Lifeline Energy

Lifeline Energy is a non-profit social enterprise that provides sustainable information and education access to vulnerable populations. We achieve this by designing, manufacturing and distributing solar and wind-up media players and radios for classroom and group listening. Since 1999, we have distributed more than 500,000 power independent radios to provide on-demand access to information and education, mainly in sub-Saharan Africa. Over the years we have received numerous awards including the Tech Museum of Innovation Award, a World Bank Development Marketplace Award and an Index: Design to Improve Life Award. In addition, our founder and CEO Kristine Pearson was named one of TIME magazi...
Jul 2, 2012

A #ToangaMarket child's view on solar v batteries

Moon City Community School, Lusaka
Moon City Community School, Lusaka

When Lifeline Energy recently went to the Moon City community school in Lusaka we had the pleasure of meeting Sharon Banda, a remarkable 14-year old who told us how much she adored the Toanga Market programme. She explained how the radio distance initiative had given her an education and future. What struck us most of all was not only her love for education but also her admiration for solar-energy.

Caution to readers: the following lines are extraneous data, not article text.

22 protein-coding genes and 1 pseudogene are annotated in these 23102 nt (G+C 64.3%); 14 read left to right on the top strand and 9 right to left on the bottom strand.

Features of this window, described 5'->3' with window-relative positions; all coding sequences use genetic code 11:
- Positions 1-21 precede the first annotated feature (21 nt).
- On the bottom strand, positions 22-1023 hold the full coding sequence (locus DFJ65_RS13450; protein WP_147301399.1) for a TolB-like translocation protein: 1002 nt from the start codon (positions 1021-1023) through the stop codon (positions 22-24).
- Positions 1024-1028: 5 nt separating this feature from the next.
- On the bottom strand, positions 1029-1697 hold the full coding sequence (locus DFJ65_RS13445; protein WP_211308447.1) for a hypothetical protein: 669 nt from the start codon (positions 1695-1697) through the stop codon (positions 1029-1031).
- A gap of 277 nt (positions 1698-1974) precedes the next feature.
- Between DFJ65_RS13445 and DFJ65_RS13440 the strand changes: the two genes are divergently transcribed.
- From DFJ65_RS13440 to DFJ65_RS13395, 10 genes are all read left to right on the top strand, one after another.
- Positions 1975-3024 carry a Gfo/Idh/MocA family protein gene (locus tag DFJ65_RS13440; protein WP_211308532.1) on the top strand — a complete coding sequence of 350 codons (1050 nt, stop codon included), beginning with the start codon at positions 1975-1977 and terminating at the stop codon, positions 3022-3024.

When asked why solar and wind-up radios are important, she immediately responded: 

"We had a radio that needed batteries but when the battery went flat we didn’t have money to buy new ones. Now we have a new radio that doesn’t need batteries, so we won’t suffer and we can use it all the time."

Sharon is just one of close to 900,000 #ToangaMarket children. Tweet #ToangaMarket to show your support for this truly unique educational programme.  


Jul 21, 2011

Radios easing “one of the biggest gaps” in Japan's recovery

Lifeline Energy’s radio-lights are helping ease “one of the biggest gaps” in Japan’s post-disaster recovery – reliable access to information and services. This and other feedback concerning an immigrant listening community, were listed in Oxfam Japan’s latest progress report.

The progress report – written four months after the devastating earthquake and tsunami hit Japan – indicates that Lifeline Energy’s radios are providing critical information on “assistance and protection”. The report - produced by our in-country partner, Oxfam Japan - states that our radios are providing information on people’s “rights, where they can get assistance, services and protection.” The radios are not only helping the local Japanese population, but are also aiding immigrants from the Philippines and Latin America. 

Lifeline Energy teamed up with GlobalGiving and Oxfam Japan soon after the tsunami hit Japan to provide more than 20,000 all-in-one wind-up and solar powered radio-lights, known as the Polaris. Since then, Japan has faced a near nuclear meltdown and, on a positive note, won the Women’s World Cup football.

However, full recovery is still years away.  According to the Oxfam Japan report, almost 100,000 people are still displaced – of whom more than 24,000 are living in evacuation centres. Also, roughly 40,000 households still lack access to electricity. The Polaris is not only providing information access but also has a built-in LED light.